‘Abhorrent’ -- Michigan Attorney General asking banks to cut overdraft, convenience fees
LANSING, Mich. (WILX) - Michigan Attorney General Dana Nessel is calling on financial institutions to eliminate overdraft and convenience fees.
“We know the costs of goods and services are at an all-time high,” Nessel said. “That’s why it’s more important than ever to fight against companies that charge fees that ultimately do more to hurt the customer than offset their own operating costs.”
Nessel joined a group of attorneys general from other states who have called on the CEOs of JPMorgan Chase, Bank of America, U.S. Bank, and Wells Fargo to eliminate all overdraft fees on consumer bank accounts.
In a letter, the attorneys general argue that overdraft fees have disproportionately affected vulnerable families and communities of color by straddling them deeper into debt.
“Charging overdraft fees that can sometimes be more than five times the amount of the original purchase is abhorrent,” Nessel said. “By eliminating these fees altogether, banks will show that they care as much for their customers’ financial well-being as they do their own.”
A study published by the Consumer Financial Protection Bureau (CFPB) shows that such fees are a significant source of income for four of the top five banks in the U.S., while the vast majority of those fees are collected from low income customers.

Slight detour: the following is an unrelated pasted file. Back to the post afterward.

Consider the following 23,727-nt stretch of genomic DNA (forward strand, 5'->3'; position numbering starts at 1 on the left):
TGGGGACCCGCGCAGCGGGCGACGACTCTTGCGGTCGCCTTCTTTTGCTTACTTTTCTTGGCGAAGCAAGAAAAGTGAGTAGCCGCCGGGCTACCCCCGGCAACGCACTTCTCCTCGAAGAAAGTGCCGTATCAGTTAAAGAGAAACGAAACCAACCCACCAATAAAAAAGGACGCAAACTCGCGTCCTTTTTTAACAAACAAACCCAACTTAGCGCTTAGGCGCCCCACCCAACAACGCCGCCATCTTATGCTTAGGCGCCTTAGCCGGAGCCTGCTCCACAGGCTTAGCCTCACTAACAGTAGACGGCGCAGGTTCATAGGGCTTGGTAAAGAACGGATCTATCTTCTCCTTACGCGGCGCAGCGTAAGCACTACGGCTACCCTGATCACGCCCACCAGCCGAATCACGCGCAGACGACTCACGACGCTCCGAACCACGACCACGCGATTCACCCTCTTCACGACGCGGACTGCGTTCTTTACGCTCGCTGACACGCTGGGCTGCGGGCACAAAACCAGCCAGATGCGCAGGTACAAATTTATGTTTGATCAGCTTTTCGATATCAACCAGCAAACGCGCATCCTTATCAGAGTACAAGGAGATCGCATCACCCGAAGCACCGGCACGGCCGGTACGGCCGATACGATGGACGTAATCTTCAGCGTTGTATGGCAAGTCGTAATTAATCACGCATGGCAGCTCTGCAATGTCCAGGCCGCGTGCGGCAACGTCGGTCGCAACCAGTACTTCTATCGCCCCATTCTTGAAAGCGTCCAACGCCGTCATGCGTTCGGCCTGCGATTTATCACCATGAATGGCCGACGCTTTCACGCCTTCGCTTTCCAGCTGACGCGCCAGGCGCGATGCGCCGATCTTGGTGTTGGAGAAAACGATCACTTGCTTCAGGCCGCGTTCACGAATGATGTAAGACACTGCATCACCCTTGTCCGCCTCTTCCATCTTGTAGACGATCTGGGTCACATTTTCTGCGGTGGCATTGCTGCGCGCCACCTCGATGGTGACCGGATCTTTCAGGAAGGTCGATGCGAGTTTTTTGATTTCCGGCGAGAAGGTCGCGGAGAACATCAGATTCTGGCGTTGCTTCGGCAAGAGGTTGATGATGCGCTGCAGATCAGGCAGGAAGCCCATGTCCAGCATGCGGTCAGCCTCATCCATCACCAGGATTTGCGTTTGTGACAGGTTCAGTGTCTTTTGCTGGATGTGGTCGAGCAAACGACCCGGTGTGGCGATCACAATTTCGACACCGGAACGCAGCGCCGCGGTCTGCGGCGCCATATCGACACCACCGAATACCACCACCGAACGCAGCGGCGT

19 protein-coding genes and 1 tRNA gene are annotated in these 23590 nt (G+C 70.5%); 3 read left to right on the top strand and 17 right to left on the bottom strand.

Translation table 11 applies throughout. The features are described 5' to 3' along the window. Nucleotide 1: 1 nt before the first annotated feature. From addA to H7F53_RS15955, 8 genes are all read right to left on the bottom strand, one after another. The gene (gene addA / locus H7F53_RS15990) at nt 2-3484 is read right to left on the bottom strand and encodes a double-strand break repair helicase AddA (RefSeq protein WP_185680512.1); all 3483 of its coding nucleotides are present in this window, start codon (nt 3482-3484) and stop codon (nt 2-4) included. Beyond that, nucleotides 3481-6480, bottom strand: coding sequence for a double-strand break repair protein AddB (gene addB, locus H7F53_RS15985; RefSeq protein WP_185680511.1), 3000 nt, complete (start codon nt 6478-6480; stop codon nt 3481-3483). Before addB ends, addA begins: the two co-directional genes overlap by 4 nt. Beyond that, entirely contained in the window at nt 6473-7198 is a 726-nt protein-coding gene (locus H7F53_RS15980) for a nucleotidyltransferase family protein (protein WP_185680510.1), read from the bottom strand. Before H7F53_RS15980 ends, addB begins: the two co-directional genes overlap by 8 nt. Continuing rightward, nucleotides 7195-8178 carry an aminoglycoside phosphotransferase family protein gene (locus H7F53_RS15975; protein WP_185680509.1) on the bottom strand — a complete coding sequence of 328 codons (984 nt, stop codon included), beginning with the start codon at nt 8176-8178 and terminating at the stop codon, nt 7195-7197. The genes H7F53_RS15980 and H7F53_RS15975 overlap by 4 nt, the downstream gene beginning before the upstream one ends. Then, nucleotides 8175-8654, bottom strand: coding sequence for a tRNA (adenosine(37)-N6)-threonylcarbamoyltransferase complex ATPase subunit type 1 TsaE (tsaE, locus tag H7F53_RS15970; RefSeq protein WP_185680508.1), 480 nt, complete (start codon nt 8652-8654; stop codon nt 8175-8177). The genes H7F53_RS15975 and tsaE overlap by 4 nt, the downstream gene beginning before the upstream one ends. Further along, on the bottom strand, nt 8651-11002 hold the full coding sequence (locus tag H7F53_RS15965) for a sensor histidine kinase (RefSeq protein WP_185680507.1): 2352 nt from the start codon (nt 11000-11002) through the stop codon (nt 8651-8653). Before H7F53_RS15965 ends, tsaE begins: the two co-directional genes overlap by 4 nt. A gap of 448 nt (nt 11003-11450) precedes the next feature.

Similarly, Nessel joined a coalition of 22 attorneys general urging the CFPB to prohibit mortgage servicers from charging convenience fees. That coalition says convenience fees charged by mortgage servicers are one of the more exploitative “pay to pay” fees consumers face.
The attorneys general argue that, because a mortgage servicer’s most basic function is to accept payments, imposing an additional fee for performing its core function is fundamentally flawed.
News 10 spoke with Patricia Herndon, Executive Vice President, Government Relations at the Michigan Bankers Association.
“The February 2022 Morning Consult survey revealed that approximately 9 out of 10 U.S. consumers find their bank’s overdraft protection valuable,” Herndon said. “3 in 4 consumers who paid an overdraft fee in the past year were happy that their bank covered their overdraft payment, rather than returning or declining payment.”
Herndon says banks adjust their overdraft and convenience fee practices to attract new customers.
“Many have and are in the process of evaluating products and services around overdraft to ensure an array of options for all customers, from accounts without overdraft to pre-authorized advanced pre-approved line of credit coverage,” Herndon said. “This space is evolving quickly as both consumer demand and technology allow for it.”
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